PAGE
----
Now 57 years old, he spends up to 6 hours everyday hunkered down in his studio which he describes as “the second floor of a fibre cement shack built around 50 years ago in Nagoya. No insulation on the exterior walls makes it super-hot in summer and super-cold in winter.”

Buy Kenji’s Art Here

1967 Honda RA273 Formula 1 Car Rear

The Beginning of Seevert Works

“My first work in the motorcycle motif was my graduation project. I wasn’t enthusiastic about motorcycles that much back then. When I was working in the advertising department of Ajinomoto Co. after graduating from university, the company became a major sponsor of the HRC national championship team. As part of the project drafting motorcycle graphics with the marketing head, I frequently visited circuits and became interested in motorcycle racing. Since I became a freelancer, I’ve been illustrating vehicles for advertisements, magazines, and scale model packaging—all for separate contracts,” said Kenji.

In 1994, his friend introduced him to the legendary Michikiho Aika—the late pioneer, founding force, and former head of Honda’s motorcycle racing department. By then, he was the director of the Honda Collection Hall and showed an interest in Kenji’s work, asking him to start exhibiting his pieces and selling souvenir postcards at the museum.

1981 Honda RS1000

When the Honda Collection Hall moved to Twin Ring Motegi in 1998, his illustrations were used for the grand opening as well as other museum materials. This solidified Kenji Shibata’s relationship with the Japanese brand which regularly commissioned more of his work. He was even tasked with painting a portrait of Soichiro Honda.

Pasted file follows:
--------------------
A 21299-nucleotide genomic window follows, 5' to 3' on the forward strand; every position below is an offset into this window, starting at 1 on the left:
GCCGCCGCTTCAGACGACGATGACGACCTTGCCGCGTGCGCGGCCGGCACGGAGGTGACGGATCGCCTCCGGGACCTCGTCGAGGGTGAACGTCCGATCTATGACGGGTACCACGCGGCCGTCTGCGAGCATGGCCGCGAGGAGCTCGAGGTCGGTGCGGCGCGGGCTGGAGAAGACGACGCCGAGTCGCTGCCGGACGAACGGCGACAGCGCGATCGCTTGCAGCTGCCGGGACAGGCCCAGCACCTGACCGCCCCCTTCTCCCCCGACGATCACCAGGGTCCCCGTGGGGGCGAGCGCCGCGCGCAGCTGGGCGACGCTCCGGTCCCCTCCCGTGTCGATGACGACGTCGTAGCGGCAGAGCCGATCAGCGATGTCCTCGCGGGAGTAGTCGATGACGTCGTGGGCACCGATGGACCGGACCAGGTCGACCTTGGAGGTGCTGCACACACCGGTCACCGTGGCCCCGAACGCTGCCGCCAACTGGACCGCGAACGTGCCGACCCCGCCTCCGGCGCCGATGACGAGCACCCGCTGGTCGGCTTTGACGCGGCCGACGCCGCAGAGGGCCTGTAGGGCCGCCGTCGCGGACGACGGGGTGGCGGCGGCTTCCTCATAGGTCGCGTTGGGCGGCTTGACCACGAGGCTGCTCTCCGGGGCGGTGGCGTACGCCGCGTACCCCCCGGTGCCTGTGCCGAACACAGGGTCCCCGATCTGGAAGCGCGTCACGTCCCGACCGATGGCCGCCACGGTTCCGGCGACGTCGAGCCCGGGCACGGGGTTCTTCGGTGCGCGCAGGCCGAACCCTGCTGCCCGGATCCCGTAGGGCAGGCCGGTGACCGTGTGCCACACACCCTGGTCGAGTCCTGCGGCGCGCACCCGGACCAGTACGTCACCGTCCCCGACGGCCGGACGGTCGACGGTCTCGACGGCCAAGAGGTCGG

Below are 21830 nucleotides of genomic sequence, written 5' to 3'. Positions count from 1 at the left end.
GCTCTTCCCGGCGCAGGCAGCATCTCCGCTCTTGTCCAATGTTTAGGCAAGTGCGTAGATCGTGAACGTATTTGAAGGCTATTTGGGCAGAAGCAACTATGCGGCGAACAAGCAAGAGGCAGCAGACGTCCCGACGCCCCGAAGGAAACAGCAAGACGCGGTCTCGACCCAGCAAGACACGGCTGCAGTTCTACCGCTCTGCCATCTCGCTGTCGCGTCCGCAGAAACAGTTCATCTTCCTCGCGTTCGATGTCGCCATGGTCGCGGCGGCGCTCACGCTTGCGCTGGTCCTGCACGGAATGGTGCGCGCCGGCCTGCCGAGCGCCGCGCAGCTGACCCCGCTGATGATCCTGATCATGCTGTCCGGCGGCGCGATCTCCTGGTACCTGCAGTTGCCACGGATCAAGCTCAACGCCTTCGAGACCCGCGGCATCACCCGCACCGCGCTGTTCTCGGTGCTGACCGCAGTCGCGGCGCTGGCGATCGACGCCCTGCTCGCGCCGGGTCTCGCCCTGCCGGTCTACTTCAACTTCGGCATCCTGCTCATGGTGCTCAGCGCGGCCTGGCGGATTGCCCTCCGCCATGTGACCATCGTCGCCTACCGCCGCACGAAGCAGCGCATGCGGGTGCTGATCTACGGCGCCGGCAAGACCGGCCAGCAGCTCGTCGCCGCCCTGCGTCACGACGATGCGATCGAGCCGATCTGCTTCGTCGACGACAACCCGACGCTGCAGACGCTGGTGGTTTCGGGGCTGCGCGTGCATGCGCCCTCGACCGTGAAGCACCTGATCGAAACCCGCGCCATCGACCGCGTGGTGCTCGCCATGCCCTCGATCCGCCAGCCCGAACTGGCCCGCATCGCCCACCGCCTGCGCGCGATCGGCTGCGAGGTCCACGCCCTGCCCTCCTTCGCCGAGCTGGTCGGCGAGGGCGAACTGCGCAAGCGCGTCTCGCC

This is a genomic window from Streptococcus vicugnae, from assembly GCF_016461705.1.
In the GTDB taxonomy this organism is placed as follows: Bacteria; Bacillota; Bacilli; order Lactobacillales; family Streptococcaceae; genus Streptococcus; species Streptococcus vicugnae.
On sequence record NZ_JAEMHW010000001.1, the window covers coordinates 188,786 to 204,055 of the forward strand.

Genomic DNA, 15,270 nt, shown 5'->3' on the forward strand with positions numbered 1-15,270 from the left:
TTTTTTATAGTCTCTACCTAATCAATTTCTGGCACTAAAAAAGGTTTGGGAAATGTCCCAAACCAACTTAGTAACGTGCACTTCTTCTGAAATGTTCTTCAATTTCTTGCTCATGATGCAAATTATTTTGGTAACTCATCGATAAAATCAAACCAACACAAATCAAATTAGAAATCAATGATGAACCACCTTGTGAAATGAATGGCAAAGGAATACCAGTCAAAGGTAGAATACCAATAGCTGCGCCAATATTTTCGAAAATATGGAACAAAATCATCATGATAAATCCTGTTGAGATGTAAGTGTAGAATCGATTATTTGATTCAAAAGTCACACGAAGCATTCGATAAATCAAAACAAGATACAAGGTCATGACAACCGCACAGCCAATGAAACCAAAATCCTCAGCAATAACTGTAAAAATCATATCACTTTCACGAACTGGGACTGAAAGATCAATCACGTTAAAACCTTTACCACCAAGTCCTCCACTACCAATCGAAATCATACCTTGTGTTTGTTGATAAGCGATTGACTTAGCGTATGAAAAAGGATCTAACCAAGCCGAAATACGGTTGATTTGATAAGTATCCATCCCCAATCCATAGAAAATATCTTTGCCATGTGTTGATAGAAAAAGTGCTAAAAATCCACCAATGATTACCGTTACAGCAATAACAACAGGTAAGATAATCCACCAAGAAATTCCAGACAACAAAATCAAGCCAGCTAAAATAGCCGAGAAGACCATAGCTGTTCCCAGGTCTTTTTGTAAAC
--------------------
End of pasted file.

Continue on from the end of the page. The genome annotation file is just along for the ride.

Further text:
Yamaha Motor Co. took notice and started hiring Kenji as well. He has contributed artwork to numerous official calendars and special commemorative gifts for employees and distinguished guests throughout the years, for both Honda and Yamaha. Kenji’s paintings under the name “Seevert Works” have since achieved global reach, and his prints are frequently purchased and swooned over by motoring fans from all over the world.

Kenji’s Favourite Commission

While Kenji doesn’t have a favorite motorcycle or era, he has a special penchant for road racers. Kenji says he’s willing to paint any vehicle for clients, granted that he’s able to photograph it himself for reference. “Currently, I’m mainly producing illustrations of endurance race vehicles,” said Kenji. When asked about his favorite commission so far, he cited Fiat Yamaha Team’s 2010 YZR-M1 Moto GP racer piloted by Jorge Lorenzo and Valentino Rossi. “I had spent the longest time making this.”